Picking the best roofing color for your home is about more than personal preference. It adds value to your home’s curb appeal and aesthetic value. In other words, choosing the right roof can make a big difference in the long run, especially if you plan on selling your home in the future.
Here are a few tips and tricks from our residential roofing team to help you make the right choice:
Understanding Dark vs. Light Roofs
Believe it or not, the color of your roof can have a serious bearing on heat retention, making it one of the first and most important steps in the selection process. According to one federally funded study, wood under black shingles was at least 10 degrees hotter than wood under a white roof. This means darker roofs tend to attract more heat. If that’s a problem for you, steer away from black and near-black roofing colors.
Pair “Busy” Siding with a Simple Roof
If your house is brick or another multicolored surface, consider a monotone roof. On the other hand, if your house is one color, consider a “busier” color for your roofing. More importantly, avoid pairing two multicolored surfaces with each other. Two multicolored surfaces detract from each other, not enhance the appearance of your home.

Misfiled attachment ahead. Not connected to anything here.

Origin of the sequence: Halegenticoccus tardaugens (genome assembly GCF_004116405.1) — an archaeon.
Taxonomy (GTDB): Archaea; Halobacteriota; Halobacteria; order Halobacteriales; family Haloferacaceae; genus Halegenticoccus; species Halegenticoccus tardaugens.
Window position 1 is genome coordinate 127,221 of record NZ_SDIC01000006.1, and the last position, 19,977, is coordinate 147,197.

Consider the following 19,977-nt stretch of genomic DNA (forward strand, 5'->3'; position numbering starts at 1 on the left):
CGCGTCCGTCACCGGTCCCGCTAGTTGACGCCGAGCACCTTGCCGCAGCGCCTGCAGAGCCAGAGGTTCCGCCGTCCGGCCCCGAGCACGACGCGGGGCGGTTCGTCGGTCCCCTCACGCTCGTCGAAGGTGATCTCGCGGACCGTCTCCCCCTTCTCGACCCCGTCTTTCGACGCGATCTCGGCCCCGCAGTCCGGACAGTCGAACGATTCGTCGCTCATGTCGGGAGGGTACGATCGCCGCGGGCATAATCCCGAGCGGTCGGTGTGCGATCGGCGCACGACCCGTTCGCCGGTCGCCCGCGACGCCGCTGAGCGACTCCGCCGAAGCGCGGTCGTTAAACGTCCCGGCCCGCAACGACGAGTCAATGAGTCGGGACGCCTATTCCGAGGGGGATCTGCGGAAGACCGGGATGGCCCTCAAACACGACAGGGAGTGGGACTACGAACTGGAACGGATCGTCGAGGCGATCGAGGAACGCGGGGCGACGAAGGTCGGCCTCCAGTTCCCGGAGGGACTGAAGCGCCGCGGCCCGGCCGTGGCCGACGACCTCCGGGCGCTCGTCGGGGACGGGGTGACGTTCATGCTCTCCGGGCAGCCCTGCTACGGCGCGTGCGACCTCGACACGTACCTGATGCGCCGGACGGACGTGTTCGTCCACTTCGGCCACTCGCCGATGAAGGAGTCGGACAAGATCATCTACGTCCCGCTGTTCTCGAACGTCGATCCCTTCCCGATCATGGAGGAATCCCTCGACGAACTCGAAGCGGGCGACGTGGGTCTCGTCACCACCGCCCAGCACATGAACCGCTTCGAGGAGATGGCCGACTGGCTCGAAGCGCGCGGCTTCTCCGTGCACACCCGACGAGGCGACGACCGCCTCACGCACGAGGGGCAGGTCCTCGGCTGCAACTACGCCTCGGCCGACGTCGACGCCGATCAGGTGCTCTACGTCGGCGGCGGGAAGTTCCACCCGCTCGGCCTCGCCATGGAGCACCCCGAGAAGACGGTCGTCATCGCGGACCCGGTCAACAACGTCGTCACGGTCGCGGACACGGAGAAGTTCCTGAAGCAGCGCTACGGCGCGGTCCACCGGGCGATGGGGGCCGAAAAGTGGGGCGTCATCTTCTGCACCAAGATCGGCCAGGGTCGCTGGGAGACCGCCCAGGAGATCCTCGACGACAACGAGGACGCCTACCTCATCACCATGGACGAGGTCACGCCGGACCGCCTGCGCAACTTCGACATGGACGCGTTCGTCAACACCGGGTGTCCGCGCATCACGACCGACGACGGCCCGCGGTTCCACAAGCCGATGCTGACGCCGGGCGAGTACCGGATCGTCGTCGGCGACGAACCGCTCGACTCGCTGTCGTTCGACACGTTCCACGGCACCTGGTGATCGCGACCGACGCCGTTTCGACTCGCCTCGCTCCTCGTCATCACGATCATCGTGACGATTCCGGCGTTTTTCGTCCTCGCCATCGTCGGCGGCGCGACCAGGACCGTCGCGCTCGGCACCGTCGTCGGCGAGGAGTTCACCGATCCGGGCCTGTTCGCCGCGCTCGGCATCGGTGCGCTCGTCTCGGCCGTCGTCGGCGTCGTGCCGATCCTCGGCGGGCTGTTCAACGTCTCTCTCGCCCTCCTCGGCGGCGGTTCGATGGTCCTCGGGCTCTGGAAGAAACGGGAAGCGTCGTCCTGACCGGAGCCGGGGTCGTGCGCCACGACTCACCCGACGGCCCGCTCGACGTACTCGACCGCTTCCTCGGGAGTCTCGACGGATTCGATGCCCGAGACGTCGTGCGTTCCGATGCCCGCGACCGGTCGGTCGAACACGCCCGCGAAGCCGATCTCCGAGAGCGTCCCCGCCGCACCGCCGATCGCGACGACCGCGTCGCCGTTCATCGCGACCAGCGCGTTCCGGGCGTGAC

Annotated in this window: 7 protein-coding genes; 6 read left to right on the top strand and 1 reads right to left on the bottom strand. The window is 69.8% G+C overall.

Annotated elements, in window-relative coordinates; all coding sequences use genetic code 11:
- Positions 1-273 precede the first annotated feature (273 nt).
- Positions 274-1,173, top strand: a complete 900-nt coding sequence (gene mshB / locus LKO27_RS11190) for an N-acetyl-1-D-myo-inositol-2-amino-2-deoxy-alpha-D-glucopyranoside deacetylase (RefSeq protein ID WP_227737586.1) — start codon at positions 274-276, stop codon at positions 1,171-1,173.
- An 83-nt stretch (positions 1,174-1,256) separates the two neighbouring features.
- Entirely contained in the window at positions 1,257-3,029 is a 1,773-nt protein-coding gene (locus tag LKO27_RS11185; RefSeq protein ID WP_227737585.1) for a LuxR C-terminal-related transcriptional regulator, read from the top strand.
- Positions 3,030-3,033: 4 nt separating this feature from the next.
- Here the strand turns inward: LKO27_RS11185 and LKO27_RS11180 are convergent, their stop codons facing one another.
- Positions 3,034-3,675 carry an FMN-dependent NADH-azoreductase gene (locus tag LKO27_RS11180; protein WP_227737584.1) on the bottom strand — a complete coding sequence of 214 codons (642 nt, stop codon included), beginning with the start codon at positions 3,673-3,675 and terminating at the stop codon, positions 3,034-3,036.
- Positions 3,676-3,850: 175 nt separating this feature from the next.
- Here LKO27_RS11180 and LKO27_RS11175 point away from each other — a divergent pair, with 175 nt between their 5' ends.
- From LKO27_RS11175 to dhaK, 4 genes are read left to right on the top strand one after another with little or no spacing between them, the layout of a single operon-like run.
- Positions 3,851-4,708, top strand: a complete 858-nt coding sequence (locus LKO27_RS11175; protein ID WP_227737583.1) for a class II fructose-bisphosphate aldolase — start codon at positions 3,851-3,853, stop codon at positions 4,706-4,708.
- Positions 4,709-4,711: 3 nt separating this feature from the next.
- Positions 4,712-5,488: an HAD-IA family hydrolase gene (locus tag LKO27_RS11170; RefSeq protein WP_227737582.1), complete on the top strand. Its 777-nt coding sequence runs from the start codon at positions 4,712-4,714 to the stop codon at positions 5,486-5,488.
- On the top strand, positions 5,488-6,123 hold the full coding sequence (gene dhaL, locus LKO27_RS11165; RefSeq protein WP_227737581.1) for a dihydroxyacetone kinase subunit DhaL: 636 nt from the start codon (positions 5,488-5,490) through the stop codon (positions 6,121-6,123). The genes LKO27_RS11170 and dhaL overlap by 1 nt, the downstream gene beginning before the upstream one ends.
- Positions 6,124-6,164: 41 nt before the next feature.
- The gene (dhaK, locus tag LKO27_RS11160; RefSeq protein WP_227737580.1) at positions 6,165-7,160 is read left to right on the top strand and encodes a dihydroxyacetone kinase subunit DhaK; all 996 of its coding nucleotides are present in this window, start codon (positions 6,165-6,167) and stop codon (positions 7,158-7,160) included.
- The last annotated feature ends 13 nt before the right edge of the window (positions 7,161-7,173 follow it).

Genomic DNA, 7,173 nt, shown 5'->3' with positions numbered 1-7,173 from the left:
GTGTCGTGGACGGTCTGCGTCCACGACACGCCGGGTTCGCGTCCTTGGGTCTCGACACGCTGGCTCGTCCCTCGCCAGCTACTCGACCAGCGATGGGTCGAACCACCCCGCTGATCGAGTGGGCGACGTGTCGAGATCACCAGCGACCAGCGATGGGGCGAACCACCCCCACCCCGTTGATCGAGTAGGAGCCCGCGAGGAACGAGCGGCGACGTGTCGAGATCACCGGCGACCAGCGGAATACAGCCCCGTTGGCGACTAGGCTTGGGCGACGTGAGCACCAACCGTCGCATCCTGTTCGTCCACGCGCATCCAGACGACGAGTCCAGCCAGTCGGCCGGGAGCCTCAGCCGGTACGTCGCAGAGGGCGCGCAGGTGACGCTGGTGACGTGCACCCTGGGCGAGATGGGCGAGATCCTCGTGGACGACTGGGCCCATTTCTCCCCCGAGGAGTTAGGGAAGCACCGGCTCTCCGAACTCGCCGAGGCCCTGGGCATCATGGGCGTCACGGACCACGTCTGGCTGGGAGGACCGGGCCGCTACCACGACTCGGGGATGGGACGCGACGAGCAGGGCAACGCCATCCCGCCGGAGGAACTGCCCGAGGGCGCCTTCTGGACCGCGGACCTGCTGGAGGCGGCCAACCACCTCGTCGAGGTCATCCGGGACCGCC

Painting Is Easier Than Replacing Brick
Pick the roof you like, but make sure it complements the rest of your home – especially permanent features like stone or brick. The best way to do this is to compare the sample shingling to your brick or stone before making a final decision. Unlike brick, painted surfaces can be changed easily. In fact, painted surfaces (like doors and shutters) can be changed much easier than your roof too, so don’t pick the color of your roof based on them.
Avoid Matching Your Roof and Siding
Generally speaking, it’s best to choose roofing / siding colors that complement each other. In other words, don’t choose the exact same shade of brown for your roofing and your siding – it won’t look as cohesive as you think it will. The most visually appealing siding and roof combinations are complementary colors, or opposites. The colors should complement each other, not compete.